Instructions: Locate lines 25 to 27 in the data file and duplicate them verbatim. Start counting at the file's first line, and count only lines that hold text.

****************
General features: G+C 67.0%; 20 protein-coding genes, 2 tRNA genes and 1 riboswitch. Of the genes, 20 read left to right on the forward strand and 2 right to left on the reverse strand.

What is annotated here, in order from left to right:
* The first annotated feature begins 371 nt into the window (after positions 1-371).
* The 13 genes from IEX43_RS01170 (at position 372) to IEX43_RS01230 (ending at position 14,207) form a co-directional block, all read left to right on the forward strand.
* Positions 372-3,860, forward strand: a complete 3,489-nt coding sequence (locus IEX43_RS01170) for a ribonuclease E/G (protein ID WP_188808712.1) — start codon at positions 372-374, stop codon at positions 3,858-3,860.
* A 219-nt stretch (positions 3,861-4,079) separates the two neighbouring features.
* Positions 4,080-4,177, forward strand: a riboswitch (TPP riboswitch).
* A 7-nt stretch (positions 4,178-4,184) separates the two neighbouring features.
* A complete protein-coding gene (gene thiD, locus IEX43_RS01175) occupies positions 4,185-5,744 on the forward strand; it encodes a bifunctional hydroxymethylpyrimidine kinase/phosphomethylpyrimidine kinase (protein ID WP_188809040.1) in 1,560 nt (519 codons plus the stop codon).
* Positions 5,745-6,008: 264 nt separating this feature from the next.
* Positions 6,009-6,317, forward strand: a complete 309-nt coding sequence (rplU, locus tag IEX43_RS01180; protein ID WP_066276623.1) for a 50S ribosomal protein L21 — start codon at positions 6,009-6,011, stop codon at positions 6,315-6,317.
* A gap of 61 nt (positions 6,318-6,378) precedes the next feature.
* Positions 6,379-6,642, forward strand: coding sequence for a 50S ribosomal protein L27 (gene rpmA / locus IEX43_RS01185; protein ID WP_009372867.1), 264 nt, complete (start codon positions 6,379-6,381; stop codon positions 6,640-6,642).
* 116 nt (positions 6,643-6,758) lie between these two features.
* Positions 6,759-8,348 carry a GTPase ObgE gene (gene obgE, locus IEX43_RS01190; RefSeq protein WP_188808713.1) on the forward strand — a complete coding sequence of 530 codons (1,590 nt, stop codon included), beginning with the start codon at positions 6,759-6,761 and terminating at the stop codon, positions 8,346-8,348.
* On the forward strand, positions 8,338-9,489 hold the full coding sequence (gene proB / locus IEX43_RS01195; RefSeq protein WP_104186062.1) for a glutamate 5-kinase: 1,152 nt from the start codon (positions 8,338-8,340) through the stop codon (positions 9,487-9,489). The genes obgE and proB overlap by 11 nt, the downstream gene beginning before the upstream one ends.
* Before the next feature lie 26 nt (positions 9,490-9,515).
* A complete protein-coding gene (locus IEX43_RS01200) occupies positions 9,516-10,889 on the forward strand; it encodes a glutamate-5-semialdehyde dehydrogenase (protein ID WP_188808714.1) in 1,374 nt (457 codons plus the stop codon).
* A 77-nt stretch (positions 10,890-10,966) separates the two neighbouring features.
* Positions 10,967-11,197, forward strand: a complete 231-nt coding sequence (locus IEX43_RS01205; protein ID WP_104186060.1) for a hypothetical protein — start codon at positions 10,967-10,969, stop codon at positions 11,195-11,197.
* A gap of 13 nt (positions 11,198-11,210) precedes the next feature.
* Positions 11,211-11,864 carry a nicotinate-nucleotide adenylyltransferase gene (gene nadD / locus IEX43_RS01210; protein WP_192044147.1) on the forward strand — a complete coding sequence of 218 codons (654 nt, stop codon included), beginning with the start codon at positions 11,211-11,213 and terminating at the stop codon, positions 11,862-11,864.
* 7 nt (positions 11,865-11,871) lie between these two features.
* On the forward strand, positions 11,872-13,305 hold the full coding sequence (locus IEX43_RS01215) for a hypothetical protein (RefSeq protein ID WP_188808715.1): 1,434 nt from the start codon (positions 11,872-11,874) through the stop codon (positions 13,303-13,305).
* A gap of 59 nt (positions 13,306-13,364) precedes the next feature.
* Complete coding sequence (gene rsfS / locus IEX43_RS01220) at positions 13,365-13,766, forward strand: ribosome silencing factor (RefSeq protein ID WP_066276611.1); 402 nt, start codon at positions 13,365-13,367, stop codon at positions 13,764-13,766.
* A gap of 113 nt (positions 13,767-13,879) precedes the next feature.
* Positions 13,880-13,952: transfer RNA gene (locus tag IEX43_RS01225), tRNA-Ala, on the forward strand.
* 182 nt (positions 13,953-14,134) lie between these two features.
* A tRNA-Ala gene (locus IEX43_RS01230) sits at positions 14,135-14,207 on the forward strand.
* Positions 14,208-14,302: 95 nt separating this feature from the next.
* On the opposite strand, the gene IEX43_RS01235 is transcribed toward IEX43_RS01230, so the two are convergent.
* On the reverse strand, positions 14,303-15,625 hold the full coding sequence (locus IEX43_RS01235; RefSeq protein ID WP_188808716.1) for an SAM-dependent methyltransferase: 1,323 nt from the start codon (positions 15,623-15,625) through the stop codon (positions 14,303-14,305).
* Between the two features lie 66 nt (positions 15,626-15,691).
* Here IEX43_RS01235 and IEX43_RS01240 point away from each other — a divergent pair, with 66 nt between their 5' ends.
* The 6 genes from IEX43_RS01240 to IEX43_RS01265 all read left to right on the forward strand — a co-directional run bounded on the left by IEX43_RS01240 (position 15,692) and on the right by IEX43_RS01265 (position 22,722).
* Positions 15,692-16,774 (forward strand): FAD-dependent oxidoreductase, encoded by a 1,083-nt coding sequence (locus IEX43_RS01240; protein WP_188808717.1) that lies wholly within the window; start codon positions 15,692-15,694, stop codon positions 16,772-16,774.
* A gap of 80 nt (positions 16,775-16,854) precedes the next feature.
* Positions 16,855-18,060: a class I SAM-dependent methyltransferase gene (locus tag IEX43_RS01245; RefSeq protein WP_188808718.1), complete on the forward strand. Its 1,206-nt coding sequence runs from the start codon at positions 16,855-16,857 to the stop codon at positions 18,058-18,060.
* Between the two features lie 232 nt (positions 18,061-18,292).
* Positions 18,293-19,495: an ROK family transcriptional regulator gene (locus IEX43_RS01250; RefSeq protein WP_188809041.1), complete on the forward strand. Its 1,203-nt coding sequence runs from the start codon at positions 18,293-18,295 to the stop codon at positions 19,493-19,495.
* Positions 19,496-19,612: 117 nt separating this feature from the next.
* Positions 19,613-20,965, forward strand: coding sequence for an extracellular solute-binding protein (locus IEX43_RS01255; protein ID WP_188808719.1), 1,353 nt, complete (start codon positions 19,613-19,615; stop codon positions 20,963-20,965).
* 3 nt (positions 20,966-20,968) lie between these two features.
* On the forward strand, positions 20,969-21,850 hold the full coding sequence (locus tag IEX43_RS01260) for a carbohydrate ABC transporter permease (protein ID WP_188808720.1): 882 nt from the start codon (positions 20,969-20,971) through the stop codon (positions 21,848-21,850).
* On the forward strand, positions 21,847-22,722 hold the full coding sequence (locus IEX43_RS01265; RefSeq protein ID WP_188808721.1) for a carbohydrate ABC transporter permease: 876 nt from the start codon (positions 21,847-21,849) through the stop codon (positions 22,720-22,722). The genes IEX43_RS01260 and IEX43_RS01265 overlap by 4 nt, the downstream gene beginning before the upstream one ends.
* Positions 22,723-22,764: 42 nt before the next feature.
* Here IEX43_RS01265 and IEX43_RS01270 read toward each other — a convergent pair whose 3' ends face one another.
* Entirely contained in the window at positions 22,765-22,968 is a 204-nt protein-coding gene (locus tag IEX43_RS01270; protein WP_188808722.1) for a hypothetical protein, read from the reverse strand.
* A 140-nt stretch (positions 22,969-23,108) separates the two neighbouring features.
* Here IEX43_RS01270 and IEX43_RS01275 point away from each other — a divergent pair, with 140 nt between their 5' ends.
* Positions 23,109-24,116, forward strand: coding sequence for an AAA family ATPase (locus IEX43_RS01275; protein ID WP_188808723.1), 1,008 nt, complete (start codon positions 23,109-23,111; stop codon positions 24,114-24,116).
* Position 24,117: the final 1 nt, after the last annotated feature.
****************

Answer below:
* A gap of 59 nt (positions 13,306-13,364) precedes the next feature.
* Complete coding sequence (gene rsfS / locus IEX43_RS01220) at positions 13,365-13,766, forward strand: ribosome silencing factor (RefSeq protein ID WP_066276611.1); 402 nt, start codon at positions 13,365-13,367, stop codon at positions 13,764-13,766.
* A gap of 113 nt (positions 13,767-13,879) precedes the next feature.